Sony accuses Panasonic of misleading retailers and consumers

By Matthew Henry

SYDNEY: Sony Australia has published an open letter attacking the credibility of Panasonic’s plasma marketing campaign which claims that plasma is a superior technology for large-screen flat panel TVs.

Sony – which it should be noted supports LCD technology exclusively and no longer markets plasma TVs in Australia – has taken issue with claims made in Panasonic’s recent marketing campaign featuring Australian Olympic sprinter, Matt Shirvington, in which it quotes market research conducted by Synovate which suggests consumers prefer plasma.

Sony Australia managing director, Carl Rose, today released this statement, printed in full below…

“Open Letter from Sony Australia to Australian electronics retailers.

“Sony Australia is very concerned about the latest research from Panasonic and Synovate. We believe that it is fostering misleading information for both customers and retail floorstaff. It is our firm belief that rather than dispelling myths as it purports, the Panasonic campaign is actually confusing the market. 

“The Synovate study that Panasonic bases its campaign on was conducted in conditions inherently favourable to plasma rather than in the real conditions that Australians watch TV.  According to the research itself, 86% of the research group, albeit small, said that they watch TV in rooms with indirect light or with the main lighting source on. It is important that consumers and floorstaff know that the comparison test was conducted in 50lux conditions which most people would likely describe as a dimly lit room – an environment which is unlikely to match the viewing habits of the majority of Australians.

“It is also important for floorstaff to understand that burn-in is a real issue for plasma, it’s not ‘highly rare’ as described.  There are many real-world conditions such as gaming, icons from muting or pausing external devices,  watching 4:3 images on 16:9 screens or connecting a PC that can easily cause burn-in. That’s the fact and is why it is not unusual for plasma manufacturers to include burn in disclaimers within warranty conditions.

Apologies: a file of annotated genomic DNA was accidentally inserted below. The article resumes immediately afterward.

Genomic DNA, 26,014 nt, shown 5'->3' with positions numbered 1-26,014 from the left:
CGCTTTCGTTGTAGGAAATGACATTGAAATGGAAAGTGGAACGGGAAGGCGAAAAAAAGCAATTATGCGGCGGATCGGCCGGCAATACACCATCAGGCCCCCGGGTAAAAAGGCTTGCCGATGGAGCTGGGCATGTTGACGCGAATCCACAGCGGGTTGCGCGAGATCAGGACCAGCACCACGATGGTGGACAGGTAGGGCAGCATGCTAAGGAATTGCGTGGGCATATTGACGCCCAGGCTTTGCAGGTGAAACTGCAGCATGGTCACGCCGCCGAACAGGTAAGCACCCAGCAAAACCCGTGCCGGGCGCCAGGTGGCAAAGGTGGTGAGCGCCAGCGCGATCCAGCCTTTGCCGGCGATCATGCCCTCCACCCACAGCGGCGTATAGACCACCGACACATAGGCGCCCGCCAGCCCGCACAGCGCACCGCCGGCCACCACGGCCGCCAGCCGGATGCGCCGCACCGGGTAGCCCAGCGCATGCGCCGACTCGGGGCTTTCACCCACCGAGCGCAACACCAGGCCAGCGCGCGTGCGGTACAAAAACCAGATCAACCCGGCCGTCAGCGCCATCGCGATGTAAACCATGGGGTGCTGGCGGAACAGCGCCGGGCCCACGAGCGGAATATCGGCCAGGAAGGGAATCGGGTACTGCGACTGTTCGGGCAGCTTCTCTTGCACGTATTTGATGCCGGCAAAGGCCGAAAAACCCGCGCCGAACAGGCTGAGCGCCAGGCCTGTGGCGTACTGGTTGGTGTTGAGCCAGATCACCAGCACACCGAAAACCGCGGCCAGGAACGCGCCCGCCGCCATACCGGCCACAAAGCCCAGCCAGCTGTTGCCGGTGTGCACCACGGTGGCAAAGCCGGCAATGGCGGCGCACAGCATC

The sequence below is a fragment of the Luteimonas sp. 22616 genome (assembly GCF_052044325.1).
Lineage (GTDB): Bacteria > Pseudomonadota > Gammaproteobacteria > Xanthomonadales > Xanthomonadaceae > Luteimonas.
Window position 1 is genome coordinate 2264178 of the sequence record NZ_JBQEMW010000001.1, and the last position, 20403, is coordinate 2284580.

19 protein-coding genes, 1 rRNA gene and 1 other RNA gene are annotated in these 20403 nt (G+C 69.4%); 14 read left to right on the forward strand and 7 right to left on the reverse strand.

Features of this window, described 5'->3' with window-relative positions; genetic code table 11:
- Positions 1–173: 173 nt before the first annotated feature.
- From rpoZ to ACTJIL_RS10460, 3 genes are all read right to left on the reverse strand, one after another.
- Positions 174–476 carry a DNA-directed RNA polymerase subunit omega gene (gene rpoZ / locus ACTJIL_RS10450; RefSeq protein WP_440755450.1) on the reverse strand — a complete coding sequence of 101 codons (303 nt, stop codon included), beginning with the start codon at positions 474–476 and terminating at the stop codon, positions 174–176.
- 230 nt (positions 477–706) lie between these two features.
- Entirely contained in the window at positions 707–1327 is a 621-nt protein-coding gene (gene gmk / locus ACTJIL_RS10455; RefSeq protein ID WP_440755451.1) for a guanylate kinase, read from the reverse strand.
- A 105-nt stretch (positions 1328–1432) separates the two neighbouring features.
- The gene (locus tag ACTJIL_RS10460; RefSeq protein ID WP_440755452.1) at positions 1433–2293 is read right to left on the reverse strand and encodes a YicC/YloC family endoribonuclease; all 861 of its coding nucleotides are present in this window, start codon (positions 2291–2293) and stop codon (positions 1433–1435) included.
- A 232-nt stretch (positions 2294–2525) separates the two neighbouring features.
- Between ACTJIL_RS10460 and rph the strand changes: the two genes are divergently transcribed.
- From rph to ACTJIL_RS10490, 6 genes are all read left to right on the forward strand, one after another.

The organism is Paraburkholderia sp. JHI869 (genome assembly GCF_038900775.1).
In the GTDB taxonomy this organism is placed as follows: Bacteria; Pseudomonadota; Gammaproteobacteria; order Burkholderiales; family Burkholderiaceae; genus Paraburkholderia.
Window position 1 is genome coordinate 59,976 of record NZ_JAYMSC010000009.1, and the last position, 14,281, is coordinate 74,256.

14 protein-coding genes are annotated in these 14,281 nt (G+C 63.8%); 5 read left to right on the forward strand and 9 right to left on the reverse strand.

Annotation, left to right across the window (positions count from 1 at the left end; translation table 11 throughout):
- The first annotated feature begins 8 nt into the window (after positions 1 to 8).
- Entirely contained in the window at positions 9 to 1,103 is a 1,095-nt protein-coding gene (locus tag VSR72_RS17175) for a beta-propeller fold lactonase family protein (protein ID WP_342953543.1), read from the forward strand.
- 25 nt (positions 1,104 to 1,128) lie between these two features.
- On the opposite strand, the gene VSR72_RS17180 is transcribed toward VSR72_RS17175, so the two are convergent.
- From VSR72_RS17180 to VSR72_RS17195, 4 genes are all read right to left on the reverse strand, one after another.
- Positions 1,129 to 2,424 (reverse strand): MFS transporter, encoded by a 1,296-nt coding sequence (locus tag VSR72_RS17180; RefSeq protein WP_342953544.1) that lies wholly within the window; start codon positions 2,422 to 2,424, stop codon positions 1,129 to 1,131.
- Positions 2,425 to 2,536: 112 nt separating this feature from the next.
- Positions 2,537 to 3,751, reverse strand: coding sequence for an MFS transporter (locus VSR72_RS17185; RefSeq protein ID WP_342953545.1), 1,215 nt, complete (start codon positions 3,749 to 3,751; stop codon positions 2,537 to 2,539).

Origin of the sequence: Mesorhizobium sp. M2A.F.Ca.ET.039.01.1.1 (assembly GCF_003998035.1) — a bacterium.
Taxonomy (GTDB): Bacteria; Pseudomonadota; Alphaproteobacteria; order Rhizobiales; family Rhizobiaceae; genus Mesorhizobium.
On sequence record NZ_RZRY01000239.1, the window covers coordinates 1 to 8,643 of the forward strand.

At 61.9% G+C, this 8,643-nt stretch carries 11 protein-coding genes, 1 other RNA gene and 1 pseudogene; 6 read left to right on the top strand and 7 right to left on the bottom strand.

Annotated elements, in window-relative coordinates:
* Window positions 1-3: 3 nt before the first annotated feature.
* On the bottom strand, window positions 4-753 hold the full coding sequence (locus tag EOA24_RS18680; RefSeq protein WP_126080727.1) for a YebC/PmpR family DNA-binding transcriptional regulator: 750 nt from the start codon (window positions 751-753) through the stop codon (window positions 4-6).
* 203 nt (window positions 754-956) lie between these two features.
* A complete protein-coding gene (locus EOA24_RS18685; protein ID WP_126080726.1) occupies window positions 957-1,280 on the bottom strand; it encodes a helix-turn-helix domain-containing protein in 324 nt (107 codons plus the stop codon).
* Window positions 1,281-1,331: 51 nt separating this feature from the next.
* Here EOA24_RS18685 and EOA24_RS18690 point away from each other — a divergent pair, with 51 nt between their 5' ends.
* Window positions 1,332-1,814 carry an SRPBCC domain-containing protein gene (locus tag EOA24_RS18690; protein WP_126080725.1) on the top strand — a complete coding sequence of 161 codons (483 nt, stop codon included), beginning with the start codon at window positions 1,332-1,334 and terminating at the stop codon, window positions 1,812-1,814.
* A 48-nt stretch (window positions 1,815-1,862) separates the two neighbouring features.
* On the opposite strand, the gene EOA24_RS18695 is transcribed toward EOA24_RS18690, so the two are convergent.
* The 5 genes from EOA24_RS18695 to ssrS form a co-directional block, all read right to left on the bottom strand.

“In addition, response times for LCD are not the cause of blur as represented in the research. Our Bravia LCD TV models have response times of just eight milliseconds. TV signals are actually broadcast in Australia at 50hz, or one image every 0.02 seconds. Bravia LCD is 2.5x faster than a broadcast image. So any perceived blur is generally caused by frame rate of the broadcast and not the response time of the panel. Any ‘LCD motion blur’ simulated in the current Panasonic marketing campaign featuring Matt Shirvington are clearly simulated, but consumers are not informed of the fact that this is a simulation. That’s clearly a misleading situation. Anyone watching AFL on Network TEN in Full 1080 HD will attest to it looking absolutely stunning, and the feedback that we are receiving from consumers is confirming this fact.

“Importantly, LCD is not just a small screen technology, it’s actually more popular than plasma technology in key screen sizes greater than 32”. GfK sales figures show that LCD is clearly dominating the highly popular 40”/42” sector (720+ resolution) with 63% of unit sales and 66% of the value of the 40”/42” market is LCD and not plasma technology.  Australians are choosing LCD in the most popular sizes and that’s a fact. 

“Full HD is the future of the market in Australia and LCD screens give Full 1080 High Definition screen resolution to consumers at competitive prices. This is simply not the case with plasma.

“To conclude, I’m all in favour of marketing that drives consumers to the stores of our retail partners because it supports and benefits the industry. When advertising makes claims that create doubt in the minds of consumers and floorstaff, this, in my view, is detrimental to the entire industry. Consumers should be entering the stores with their eyes open to the facts.  Vendors should focus on the features and benefits of their own products and technologies rather than introducing misleading research that confuses the market and ultimately makes selling harder.”

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